The Oberlin Review
<< Front page News December 15, 2006

Student-Run Forum Dissects Racism on Oberlin Confessional

What are the implications of a website where someone can post a question asking why “negroes” have more children than whites and offering the suggestion that it is because they are “closer to the animal kingdom?” This is what 35 students gathered in Wilder to discuss on Sunday in a talk called “Racism and the Oberlin Confessional.”

The event was hosted by the Oberlin College Dialogue Center and worked to shine light on the negative consequences of a website where anonymous postings can induce a ripple effect across the community. The unstructured format of discussion offered the opportunity for free expression.

Facilitators Kara Carmosino, and Liz McConnell, College Junior and Senior respectively, opened the discussion by passing around the above-quoted sample post, as well as some responding posts. They also handed out a document called “A Reminder…Some General Allyship Dos and Don’ts,” which was a list of what an anti-racist ally can do to maintain that identity. Parts of the document suggested, “Know that the past is not your fault, but the present and future are your responsibility” and “Understand your own privileges.”

The floor was then opened to anything that anyone wanted to say.

“Liz and I are here not to advocate any specific position but to create a space where all voices are welcome,” said Carmosino.

Carmosino described the OCDC as “an organization that’s devoted to creating dialogue. We strive to be multi-partial, especially [providing an outlet for] voices that aren’t usually welcome.”

Multiple voices joined in the discussion. Over the next two hours, the group talked about whether the Confessional is “a haven for vicious racism and hate-mongering,” or a place where people could potentially be educated.

People attempted to define the word “racism.” One person noted, “The word ‘racist’ seems like a blanket;” another said, “I’m not committing hate crimes, I’m not a racist.”

Since confidentiality was one of the ground rules of the discussion, no participants’ names will be cited with quotes in this article.

As the conversation progressed, it became clear that students came primarily to voice concern over the posts, but some also offered creative suggestions for how to bring the issues to the attention of the broader campus. The suggestion for guerilla, or activist theater, for example, was met with much enthusiasm. This idea was to take the posts out of the obscurity of the Oberlin Confessional into the light of day.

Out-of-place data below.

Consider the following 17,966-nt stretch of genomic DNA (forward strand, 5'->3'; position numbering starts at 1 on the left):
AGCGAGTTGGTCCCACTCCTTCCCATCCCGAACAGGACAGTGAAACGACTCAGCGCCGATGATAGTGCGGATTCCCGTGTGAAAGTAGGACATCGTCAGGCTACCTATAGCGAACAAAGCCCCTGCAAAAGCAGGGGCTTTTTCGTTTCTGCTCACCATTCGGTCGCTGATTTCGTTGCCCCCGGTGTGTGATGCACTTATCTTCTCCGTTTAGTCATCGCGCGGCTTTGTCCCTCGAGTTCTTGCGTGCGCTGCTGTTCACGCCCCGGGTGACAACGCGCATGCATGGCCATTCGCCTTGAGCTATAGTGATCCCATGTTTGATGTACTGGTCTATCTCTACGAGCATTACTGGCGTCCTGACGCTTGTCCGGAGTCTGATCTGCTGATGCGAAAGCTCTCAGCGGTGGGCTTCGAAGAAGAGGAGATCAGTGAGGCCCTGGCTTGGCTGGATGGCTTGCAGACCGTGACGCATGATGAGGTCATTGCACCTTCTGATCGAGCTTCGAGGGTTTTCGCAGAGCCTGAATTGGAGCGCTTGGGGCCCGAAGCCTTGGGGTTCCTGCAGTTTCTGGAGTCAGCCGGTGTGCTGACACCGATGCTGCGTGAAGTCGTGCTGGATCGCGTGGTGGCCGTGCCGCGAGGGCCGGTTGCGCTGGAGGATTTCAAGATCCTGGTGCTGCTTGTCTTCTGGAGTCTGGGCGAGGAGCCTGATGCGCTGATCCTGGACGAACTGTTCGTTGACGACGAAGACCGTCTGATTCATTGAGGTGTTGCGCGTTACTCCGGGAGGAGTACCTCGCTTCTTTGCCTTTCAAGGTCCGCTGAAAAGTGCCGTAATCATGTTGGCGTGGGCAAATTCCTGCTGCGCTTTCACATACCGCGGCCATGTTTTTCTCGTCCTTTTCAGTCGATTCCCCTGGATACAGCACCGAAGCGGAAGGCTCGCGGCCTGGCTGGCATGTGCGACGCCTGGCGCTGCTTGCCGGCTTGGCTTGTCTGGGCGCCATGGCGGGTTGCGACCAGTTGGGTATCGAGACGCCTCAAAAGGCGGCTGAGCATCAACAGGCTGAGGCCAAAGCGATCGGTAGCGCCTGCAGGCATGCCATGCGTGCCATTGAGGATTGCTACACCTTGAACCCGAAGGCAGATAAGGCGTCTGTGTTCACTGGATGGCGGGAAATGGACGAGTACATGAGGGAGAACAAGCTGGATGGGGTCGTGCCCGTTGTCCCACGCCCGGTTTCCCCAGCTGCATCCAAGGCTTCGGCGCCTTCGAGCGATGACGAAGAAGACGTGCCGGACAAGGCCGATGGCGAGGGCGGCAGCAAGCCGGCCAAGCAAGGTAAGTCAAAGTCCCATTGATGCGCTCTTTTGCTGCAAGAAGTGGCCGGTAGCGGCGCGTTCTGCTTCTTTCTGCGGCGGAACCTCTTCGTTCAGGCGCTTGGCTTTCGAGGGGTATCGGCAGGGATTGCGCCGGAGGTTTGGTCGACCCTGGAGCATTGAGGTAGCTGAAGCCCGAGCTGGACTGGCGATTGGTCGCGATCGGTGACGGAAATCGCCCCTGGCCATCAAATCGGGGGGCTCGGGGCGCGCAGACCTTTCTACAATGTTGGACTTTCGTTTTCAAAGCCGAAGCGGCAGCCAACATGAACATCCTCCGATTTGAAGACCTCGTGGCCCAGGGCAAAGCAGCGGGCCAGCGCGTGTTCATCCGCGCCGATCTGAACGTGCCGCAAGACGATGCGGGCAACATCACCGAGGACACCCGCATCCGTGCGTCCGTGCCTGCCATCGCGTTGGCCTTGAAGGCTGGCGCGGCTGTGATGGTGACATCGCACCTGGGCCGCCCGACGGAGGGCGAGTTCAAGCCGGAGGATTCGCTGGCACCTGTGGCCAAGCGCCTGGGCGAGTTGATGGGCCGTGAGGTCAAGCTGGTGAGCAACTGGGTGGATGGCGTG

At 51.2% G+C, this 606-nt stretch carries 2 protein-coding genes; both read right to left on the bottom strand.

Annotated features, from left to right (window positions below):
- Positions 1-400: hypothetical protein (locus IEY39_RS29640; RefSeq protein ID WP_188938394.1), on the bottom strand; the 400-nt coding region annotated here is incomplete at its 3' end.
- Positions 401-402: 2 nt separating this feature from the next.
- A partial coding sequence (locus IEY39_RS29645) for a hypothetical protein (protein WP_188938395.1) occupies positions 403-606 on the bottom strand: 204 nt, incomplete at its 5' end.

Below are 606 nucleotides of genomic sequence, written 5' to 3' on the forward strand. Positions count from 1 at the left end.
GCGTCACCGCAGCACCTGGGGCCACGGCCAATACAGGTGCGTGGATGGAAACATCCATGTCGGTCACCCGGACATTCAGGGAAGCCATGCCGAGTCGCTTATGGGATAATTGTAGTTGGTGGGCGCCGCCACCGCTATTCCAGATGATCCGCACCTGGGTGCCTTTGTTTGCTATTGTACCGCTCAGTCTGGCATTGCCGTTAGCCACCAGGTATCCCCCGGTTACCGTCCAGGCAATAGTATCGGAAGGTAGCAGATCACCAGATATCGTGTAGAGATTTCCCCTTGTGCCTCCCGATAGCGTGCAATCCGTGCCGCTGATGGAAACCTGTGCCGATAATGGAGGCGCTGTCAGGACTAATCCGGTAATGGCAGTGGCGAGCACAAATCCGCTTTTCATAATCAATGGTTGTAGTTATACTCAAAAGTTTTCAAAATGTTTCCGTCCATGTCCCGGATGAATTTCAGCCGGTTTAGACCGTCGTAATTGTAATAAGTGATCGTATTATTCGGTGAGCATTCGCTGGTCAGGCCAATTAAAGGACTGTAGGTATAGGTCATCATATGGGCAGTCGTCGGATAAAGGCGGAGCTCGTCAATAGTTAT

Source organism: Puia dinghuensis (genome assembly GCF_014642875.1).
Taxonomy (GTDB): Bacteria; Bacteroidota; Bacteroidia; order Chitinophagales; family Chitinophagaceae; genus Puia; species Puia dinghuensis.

“The posts we’ve been talking about can be used as a rallying point, because if anyone has doubts [that Oberlin contains a racist element], being shown these posts will open their eyes,” said one participant. “There [are] obviously issues here that need to be dealt with.”

Another person offered, “I think putting up quotes from the Confessional all over campus could also be a useful tool.”

The talk concluded with a free-write exercise on “where to move from here” and “the question of whether it would be helpful to take ownership” of otherwise anonymous posts.

McConnell said the event was held because people had come to the OCDC office expressing concerns over how the Confessional was affecting people. The talk, she said, was designed to be a jumping-off point for further discussion and organizing.

Recently, The Grape published an article comparing Oberlin’s own Confessional with Wesleyan University’s similar website. When asked if his/her site had experienced problems along the same lines, the Wesleyan confessional’s site administrator, who wished to remain anonymous, replied, “As far as I recollect, there have been hateful/racist/bigoted statements, but they’re mainly discounted, and often the poster is mocked for hir [a gender-neutral pronoun] choice of an anonymous forum to express hir opinions.”

According to the student, Wesleyan has not found it necessary to host an event like Oberlin’s Sunday talk, and conversations about the Confessional has been confined to the Confessional itself.

“Most of this type of discussion has taken place in the context of mocking people for hiding inflammatory comments behind a mask of anonymity,” said the student administrator.


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